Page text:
The Changing Landscape of Non-Compete Agreements and Salary History Questions


The national landscape is shifting, gifting employees more power and leverage in what has historically been a more employer-friendly environment. Many states are limited in what companies can ask about salary history and reigning in problematic non-competes.  

  • The Potential Ban on Salary History Inquiries:

The days of employers delving into your salary history may be numbered. Generally speaking, this has been used to keep wages lower when hiring and often perpetuates pay disparities within organizations.  

Non-competes are not really common out here in California, but in many places, even Janitors are subject to Non-Compete clauses with their employers that keep them from being able to change jobs and increase their wages.  

But things are changing. In January of this year, the U.S. Federal Trade Commission (FTC) unveiled a groundbreaking proposal to ban non-compete agreements. Simultaneously, more and more states are taking a stand against salary history inquiries. Approximately 11 states, including the heavyweights California and New York, have already implemented such bans, with others poised to follow suit.

  • Potential Benefits for Job Seekers:

The ban on non-compete agreements is a game-changer.  Allowing the free market to function and for individuals to change jobs freely and increase their wages will be a rising tide that lifts all boats.  

The changes to salary history questions also allow an opportunity to negotiate salaries based on qualifications and contributions rather than past earnings. Studies have shown that Women and Minorities tend to be paid less, and these rules should help level the playing field. The removal of salary history inquiries compels employers to base compensation on market standards and internal pay structures.

These shifts should lead to more competitive compensation packages, as organizations strive to attract and retain top talent. Individuals should benefit from the ability to leverage skills and experiences to secure positions with other organizations.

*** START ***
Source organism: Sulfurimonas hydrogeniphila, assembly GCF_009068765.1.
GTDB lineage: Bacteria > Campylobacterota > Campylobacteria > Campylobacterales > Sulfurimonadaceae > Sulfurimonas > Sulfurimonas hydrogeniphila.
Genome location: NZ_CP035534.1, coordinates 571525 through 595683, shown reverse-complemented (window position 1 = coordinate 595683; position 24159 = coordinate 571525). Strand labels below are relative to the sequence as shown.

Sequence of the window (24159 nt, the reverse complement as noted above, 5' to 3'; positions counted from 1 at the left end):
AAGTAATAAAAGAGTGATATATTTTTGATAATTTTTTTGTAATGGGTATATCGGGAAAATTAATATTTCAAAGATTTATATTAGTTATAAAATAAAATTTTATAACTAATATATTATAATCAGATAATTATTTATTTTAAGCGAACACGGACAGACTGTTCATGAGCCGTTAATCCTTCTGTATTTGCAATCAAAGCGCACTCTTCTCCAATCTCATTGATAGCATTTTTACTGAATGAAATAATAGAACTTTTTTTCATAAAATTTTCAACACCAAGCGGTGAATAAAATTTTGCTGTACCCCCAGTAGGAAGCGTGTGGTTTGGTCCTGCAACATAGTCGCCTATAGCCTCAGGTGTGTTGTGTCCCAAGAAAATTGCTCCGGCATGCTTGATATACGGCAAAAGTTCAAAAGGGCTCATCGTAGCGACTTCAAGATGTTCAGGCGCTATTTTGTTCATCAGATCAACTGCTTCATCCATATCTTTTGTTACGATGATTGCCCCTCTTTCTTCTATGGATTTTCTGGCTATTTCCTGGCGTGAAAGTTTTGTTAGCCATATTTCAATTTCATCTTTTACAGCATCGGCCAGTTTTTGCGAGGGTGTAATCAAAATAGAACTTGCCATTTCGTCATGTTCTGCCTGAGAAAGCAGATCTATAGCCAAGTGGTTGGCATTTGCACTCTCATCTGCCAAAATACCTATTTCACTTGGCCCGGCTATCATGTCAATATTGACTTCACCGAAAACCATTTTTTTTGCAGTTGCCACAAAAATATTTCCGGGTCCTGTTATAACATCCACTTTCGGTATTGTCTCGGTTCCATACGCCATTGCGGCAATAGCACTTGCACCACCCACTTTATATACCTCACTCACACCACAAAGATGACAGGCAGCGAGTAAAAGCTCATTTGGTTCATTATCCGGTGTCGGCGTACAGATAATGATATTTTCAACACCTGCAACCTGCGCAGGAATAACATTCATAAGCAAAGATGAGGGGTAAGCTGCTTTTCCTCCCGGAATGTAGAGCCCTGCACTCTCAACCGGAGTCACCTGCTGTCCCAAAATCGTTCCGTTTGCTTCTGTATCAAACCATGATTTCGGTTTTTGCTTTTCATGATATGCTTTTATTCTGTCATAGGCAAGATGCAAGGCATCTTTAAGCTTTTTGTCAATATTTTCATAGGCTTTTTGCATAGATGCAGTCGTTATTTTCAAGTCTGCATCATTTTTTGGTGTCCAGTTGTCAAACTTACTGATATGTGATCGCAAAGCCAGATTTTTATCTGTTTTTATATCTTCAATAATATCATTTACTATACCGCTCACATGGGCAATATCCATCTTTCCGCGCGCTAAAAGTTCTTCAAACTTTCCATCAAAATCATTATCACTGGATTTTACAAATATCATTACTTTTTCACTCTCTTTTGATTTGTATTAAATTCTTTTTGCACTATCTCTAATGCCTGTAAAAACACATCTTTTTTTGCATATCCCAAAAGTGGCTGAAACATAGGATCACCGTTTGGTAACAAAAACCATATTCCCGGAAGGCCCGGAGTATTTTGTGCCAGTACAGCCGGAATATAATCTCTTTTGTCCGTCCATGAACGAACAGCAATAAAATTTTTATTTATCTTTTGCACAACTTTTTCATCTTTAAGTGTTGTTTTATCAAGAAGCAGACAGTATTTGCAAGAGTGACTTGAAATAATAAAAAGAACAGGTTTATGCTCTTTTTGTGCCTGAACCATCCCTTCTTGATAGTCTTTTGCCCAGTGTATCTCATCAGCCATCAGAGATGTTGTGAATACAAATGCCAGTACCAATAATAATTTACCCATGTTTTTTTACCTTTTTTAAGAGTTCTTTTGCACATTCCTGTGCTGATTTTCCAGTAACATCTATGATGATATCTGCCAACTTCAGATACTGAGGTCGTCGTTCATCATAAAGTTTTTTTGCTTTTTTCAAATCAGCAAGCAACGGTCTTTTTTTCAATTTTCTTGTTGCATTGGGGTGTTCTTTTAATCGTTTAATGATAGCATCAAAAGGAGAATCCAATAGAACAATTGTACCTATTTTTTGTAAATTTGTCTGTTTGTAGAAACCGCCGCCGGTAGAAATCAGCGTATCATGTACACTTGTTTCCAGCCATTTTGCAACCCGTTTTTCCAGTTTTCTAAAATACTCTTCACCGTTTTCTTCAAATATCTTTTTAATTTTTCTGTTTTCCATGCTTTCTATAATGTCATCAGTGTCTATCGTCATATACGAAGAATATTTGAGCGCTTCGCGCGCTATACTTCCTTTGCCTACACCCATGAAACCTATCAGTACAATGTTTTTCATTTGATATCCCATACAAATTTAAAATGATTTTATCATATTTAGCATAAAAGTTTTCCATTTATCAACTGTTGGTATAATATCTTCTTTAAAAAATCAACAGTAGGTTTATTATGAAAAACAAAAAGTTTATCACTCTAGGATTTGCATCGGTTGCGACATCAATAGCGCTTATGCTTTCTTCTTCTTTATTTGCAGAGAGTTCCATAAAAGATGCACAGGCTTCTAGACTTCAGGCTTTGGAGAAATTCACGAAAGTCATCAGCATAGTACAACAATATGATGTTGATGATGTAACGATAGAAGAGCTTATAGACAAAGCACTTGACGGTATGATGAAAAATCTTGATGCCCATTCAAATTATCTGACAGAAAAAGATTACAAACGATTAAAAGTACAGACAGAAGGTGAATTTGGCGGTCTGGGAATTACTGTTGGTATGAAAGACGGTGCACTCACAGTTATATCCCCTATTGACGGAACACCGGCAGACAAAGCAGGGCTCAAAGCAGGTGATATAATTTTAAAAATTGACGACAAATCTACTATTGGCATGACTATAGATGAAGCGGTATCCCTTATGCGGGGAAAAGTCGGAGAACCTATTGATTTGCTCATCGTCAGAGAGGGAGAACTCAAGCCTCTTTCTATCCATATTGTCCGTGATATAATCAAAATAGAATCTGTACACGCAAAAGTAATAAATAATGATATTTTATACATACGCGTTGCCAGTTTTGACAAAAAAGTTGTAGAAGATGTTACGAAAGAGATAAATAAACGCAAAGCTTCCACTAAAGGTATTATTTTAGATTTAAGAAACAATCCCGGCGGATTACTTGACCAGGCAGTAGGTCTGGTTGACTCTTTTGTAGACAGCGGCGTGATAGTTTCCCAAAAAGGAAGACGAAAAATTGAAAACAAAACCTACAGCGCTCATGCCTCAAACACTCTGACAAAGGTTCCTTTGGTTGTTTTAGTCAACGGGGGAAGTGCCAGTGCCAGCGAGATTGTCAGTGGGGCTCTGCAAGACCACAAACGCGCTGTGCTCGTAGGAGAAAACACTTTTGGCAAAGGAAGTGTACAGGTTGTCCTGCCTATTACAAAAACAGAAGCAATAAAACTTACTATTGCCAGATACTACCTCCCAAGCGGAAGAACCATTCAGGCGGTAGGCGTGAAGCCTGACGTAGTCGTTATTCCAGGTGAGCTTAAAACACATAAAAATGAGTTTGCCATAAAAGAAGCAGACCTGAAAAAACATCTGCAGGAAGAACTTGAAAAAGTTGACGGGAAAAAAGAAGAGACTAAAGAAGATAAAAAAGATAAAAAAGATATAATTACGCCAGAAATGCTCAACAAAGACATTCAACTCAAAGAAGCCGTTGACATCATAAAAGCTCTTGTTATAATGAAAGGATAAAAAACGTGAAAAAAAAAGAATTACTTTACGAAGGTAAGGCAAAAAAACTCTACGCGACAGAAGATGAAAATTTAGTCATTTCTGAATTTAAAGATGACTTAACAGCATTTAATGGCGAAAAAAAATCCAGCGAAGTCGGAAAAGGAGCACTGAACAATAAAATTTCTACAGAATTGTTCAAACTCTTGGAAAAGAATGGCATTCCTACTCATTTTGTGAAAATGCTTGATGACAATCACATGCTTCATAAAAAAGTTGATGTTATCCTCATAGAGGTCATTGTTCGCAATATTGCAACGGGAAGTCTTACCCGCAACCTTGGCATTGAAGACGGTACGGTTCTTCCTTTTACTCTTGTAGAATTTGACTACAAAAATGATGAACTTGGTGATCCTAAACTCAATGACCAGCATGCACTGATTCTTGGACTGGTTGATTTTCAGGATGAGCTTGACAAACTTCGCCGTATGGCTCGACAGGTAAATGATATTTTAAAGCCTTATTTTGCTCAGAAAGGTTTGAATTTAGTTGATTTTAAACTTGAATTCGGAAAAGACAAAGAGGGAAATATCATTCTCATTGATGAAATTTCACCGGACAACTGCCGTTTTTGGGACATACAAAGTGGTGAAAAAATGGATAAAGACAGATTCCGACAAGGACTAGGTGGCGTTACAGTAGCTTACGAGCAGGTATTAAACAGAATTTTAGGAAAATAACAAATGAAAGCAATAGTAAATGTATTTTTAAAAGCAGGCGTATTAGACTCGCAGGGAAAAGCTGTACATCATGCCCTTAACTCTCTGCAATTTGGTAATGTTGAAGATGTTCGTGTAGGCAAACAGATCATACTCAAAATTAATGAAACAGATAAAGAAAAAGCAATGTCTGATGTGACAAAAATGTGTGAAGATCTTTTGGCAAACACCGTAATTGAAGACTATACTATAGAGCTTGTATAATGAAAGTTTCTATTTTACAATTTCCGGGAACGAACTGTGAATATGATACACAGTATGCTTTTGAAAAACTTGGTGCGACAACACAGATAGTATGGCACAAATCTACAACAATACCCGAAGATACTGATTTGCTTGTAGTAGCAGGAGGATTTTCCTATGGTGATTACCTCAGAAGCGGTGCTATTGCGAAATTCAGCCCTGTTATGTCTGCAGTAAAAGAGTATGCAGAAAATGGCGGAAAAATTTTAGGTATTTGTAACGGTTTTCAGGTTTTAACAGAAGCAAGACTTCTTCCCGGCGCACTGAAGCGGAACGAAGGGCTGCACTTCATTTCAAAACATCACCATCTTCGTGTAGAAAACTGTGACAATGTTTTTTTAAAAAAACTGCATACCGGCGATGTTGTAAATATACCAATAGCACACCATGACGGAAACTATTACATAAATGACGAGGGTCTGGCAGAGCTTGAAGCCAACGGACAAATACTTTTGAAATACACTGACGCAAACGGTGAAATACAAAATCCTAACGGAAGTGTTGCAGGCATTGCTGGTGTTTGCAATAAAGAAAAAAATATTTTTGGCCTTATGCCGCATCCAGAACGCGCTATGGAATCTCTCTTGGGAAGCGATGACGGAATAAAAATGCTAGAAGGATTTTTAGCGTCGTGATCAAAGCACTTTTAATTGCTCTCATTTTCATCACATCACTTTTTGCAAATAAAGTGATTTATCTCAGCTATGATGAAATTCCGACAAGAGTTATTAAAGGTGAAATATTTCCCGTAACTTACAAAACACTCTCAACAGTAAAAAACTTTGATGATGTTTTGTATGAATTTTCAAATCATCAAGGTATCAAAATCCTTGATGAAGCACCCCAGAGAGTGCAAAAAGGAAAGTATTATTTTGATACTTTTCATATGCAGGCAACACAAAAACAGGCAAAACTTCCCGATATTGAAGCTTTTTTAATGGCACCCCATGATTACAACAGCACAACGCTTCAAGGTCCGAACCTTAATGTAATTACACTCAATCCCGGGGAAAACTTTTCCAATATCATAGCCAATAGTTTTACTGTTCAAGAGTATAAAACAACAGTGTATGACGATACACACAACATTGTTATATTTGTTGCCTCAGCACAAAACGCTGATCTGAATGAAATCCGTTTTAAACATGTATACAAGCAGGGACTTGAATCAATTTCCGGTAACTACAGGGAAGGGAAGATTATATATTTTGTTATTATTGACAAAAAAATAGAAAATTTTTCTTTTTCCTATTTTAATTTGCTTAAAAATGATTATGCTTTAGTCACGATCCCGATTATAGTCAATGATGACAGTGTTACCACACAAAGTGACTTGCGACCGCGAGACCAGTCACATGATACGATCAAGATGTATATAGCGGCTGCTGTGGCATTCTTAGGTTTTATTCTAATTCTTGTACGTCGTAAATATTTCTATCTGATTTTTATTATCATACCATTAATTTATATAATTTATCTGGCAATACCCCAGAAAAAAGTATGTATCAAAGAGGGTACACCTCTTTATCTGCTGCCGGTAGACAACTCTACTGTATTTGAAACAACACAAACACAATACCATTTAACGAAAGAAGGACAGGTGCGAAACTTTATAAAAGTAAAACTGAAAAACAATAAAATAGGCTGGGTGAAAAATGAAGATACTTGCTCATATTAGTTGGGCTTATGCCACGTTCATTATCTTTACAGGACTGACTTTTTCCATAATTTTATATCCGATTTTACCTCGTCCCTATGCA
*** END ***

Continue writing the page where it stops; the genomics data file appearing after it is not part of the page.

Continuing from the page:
• Why Non-Compete Bans are Needed:

Non-compete agreements were originally designed for high-level executives and employees with access to sensitive information. 

(A side note is that a Non-Compete ban does not have anything to do with Trade Secrets competitive information, etc. A person still cannot take customer lists or sensitive data with them when they leave a company).  

However, their overuse in recent years has created issues as they have been used across many organizations including Salespeople, Teachers, and even roles like Janitors.  Restricting an individual’s ability to change jobs and increase their earnings potential is not part of a free market economy.  Banning or restricting these agreements grants job seekers greater freedom and mobility to explore new opportunities.

This enhanced job mobility can help create a more competitive labor market, prompting employers to offer better compensation packages and benefits to retain their most talented employees. Staying informed about labor laws and regulations in your area might seem daunting, but it’s crucial for effective navigation of the job market and ensuring you’re compensated fairly for your skills and contributions.

  • Final Thoughts: 

The evolving landscape of non-compete agreements and salary history inquiries is poised to transform the U.S. job market. With the enactment of salary history ban laws in numerous states and the potential overhaul of non-compete agreements, exciting changes are on the horizon.

If you’re seeking more information or have questions, don’t hesitate to reach out to our Managing Partner at For additional insights, be sure to explore our other blogs and informative videos. The future of your career could be brighter than ever before, and we’re here to guide you through the journey.